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Execution Watch, KPTF 90.1 FM, Houston, Texas, is a Public Radio program that only broadcasts when the State of Texas is executing one of its death-row inmates. Hosted by a former prison inmate and providing live coverage at Huntsville Prison, Execution Watch promotes political accountability and responsible social change through legal and political commentary on each case.
On February 15, 2011, the author of this article appeared on Execution Watch to comment on the execution of Michael Wayne Hall. Hall’s case presented troubling issues of mental retardation and Texas standards and procedures for determining whether a defendant is mentally retarded. At the time of his crime—participation in the kidnapping, torture, and murder of a young girl—Hall’s IQ was 67, he had trouble reading the hands of a clock and making monetary change, and he exhibited marginal adaptive skills. The prosecution’s expert characterized Hall as “borderline” mentally retarded, but evidence was admitted showing that Hall could function in society, including a TV interview with Fox News that was shown during the sentencing phase of the case.
The unique nature of Execution Watch is, of course, the fact that the show airs simultaneously with the beginning of the execution process. The Execution Watch discussion of Michael Hall’s case began at 7:00 PM EST. When the author joined the discussion from his law school office in Boston, Massachusetts, the conversation turned to the status of Texas as the single greatest executing state in this country, in comparison to abolitionist states in the Northeast, like New York and Massachusetts. Participants were interested to hear that in relatively recent times a serious and sustained effort had been made to restore capital punishment as a sentencing option in Massachusetts.
This article tells the story behind Mitt Romney’s campaign to enact a “foolproof” capital punishment law in Massachusetts. It is told, however, in the shadow of Execution Watch. Although the author did not know it at the time, it was disclosed the next day that Michael Wayne Hall’s execution was started, by lethal injection, at almost the exact moment that the author began his commentary. Mr. Hall was dead by the time the show ended. . .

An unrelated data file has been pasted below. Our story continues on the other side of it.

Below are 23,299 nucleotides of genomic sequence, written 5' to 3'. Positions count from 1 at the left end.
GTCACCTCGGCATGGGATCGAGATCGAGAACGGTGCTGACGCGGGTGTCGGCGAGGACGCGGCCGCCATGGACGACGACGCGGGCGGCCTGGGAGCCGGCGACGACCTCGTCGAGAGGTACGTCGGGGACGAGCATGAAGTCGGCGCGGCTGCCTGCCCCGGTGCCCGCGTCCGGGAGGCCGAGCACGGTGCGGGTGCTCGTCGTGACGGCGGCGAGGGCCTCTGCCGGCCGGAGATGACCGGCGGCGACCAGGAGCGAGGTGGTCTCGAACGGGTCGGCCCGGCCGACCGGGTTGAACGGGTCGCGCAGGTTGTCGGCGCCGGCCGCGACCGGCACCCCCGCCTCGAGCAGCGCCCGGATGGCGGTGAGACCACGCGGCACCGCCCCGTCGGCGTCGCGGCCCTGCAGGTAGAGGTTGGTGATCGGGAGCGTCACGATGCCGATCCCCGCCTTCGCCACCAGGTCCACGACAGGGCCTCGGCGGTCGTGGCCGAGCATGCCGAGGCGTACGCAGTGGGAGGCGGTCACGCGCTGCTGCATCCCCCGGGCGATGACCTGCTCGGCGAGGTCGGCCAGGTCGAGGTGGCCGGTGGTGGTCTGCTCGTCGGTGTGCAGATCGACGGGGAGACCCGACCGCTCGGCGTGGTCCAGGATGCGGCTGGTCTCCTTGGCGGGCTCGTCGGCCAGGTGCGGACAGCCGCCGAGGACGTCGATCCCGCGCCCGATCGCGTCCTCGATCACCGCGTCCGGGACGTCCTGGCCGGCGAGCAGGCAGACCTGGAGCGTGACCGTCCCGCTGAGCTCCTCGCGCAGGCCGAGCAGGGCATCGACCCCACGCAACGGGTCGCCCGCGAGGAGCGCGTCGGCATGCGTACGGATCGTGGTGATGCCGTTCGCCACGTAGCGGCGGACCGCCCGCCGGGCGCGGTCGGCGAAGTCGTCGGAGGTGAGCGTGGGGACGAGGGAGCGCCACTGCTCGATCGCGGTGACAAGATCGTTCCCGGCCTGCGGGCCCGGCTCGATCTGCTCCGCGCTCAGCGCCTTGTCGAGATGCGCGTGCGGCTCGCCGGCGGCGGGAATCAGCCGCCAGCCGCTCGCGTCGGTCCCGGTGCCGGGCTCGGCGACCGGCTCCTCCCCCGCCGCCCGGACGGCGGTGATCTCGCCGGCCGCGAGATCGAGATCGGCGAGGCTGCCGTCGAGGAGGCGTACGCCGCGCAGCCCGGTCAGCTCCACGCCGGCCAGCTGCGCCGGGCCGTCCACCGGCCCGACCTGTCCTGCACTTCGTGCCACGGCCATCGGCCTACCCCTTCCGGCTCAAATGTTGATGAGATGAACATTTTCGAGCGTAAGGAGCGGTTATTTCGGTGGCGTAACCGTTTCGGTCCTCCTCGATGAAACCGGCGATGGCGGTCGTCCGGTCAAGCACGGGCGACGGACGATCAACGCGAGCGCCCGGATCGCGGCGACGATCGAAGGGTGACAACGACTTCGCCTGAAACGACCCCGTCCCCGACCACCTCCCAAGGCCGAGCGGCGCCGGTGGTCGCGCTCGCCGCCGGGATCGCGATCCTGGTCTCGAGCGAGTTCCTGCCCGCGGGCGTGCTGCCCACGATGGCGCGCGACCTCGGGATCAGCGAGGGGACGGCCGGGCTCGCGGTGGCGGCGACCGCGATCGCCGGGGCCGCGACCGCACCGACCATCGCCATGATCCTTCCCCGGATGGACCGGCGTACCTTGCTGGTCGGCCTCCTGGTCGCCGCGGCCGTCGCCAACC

The emergence of social media, from Facebook to Myspace and Linkedin to Twitter—much like the earlier evolution of email, IM, and web 2.0—have changed the way people communicate, expanding the virtual horizons for social networking and business promotion on these popular communications platforms. Smartphones and other portable internet data generators such as iPads, and even internet hotspots incorporated into motor vehicles, have encouraged the blurring of work and personal time such that people are tethered to their devices, checking their work and personal messages wherever they are and whatever else they are doing.
In the first case of its kind, the National Labor Relations Board (Labor Board or NLRB) issued a complaint against an employer, American Medical Response of Connecticut (AMR), for the suspension and firing of an employee who posted negative comments about her supervisor on her Facebook page. The federal agency alleged that the employer retaliated against the terminated employee for her postings and for requesting the presence of her union representative at an investigatory interview that led to discipline. Most importantly, the Labor Board maintained that the employer’s rules on blogging and internet posting, which included social media use, standards of conduct relating to discussing co-workers and superiors, and solicitation and distribution, were overbroad, interfering with employees’ right to engage in concerted activities for mutual aid and protection under section 7 of the National Labor Relations Act (NLRA). The NLRB, as the federal agency that enforces the statutory rights of all employees covered by the NLRA—not just those who belong to unions—signaled that it is ready to prosecute companies with policies that unduly interfere with employee communication about work matters such as wages, hours, and working conditions, even on social media. The AMR case puts employers on notice that rules affecting employee communication, including the use of email and social media during nonwork time, should be reviewed to ensure that the rules do not violate the NLRA. This article outlines tips for employers and employees to stay within the boundaries of labor law. . .